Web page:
Early theories on imperialism that set historiographical precedent in how we interpret the origins of the Great War are seen in two figures; John A. Hobson of Great Britain and Bolshevik revolutionary Vladimir Lenin. These two men presented a critique of capitalism and imperialism and the latter’s views were highly influenced by the formers. Hobson, a liberal economist, argued that low wages and an uneven distribution of wealth left European workers with low purchasing power which would lead to periodic economic depression. Capitalists and the owners of the means of production would therefore escape periodic depressions by seeking richer markets and higher investment returns overseas through imperial expansion.[2]

In his book, Imperialism: A Study (1902), Hobson speaks of an unsustainable and dangerous system whereby the British military is required to protect the business endeavors of private groups and subjects of the crown in any foreign land. Hobson says, “Any British subject choosing, for his own private pleasure or profit, to venture his person or his property in the territory of a foreign State can call upon this nation to protect or avenge him in case he or his property is injured either by the Government or by any inhabitant of this foreign State.”[3]

This a dangerous doctrine for Hobson because it places the entire military, political, and financial resources of Britain at the disposal of various types of private actors such as missionaries, explorers, and speculative traders. “All these men,” Hobson says are, “in no proper sense the accredited representatives of this country, but actuated by private personal motives, are at liberty to call upon the British nation to spend millions of money and thousands of lives to defend them against risks which the nation has not sanctioned.”[4] For Hobson the vanguard of Imperialist expansion were capitalists who profited from the imperialist system while the British military and populations paid the price and lived with the consequences.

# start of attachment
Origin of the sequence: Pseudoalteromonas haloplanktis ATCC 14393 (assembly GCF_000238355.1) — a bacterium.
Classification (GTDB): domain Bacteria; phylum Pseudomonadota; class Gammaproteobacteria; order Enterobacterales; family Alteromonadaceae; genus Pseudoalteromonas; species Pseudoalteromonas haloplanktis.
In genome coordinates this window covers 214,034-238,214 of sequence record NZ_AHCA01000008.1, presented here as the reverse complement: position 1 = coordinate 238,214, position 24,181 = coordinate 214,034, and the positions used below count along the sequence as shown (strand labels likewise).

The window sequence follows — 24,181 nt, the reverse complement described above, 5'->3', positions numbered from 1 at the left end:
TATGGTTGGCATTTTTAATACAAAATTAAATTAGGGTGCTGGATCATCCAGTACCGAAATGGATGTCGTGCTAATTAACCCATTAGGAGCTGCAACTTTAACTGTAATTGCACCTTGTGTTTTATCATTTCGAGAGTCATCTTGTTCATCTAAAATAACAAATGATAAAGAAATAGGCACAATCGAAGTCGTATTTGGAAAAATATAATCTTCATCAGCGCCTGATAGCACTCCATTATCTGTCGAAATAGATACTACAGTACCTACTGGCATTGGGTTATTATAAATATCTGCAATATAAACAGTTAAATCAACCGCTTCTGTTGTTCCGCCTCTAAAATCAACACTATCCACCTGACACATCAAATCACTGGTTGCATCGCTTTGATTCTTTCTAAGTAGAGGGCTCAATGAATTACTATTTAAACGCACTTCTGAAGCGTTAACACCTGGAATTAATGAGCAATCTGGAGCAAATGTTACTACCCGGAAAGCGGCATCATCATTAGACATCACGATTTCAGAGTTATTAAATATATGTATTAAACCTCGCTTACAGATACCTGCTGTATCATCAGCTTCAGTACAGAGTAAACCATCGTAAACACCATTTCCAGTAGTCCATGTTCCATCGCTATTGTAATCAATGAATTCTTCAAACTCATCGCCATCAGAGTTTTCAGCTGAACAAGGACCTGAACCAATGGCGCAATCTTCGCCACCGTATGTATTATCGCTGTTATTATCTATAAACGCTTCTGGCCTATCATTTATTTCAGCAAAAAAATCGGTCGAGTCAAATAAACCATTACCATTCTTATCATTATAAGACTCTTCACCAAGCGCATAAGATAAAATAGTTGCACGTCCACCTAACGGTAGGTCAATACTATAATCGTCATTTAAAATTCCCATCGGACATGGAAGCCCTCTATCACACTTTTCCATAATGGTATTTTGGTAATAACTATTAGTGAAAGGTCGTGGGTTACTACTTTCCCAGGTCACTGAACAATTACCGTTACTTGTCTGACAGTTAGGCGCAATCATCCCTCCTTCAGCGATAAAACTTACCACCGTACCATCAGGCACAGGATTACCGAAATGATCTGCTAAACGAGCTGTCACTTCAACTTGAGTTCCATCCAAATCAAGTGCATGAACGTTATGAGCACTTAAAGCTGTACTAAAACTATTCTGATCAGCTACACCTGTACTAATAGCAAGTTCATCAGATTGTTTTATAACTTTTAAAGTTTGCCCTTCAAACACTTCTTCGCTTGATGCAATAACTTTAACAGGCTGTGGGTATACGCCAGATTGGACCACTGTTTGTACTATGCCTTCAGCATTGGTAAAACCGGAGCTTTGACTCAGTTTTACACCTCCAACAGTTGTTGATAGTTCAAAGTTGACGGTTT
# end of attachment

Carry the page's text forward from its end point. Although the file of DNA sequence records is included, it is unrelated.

In Imperialism: The Highest Form of Capitalism (1917), Vladimir Lenin takes Hobson’s views even further. He suggests that capitalism in the imperial system would inevitably turn into a system of monopolies between nation states as increased competition and new technology eroded profit rates. Lenin argues that as the last overseas territories were consumed by national monopolies, the great powers of the world would certainly go to war, such as the global conflict occurring during the time Lenin wrote the book.[5]

Lenin used the world imperialism to describe the use of state power to pursue economic objectives in foreign lands and to secure overseas capital through, monopoly organization behind tariff walls, territorial expansion, militarism, and war. He emphasized the threat of rising imperialist powers, such as Germany, Japan, and the United States, posed to the old empires of western European states such as Britain, France, and Spain.[6] Spain had already experienced a loss of its imperial possessions to the United States in 1898, Germany was an active participant in the scramble for territory in Africa, and Japan’s aggressive imperialism would be one of primary causes for conflict in the Pacific in World War II. “The question is,” Lenin says, “What means other than war could there be under capitalism to overcome the disparity between the development of productive forces and the accumulation of capital on the one side, and the division of colonies and spheres of influence for finance capital on the other?”[7]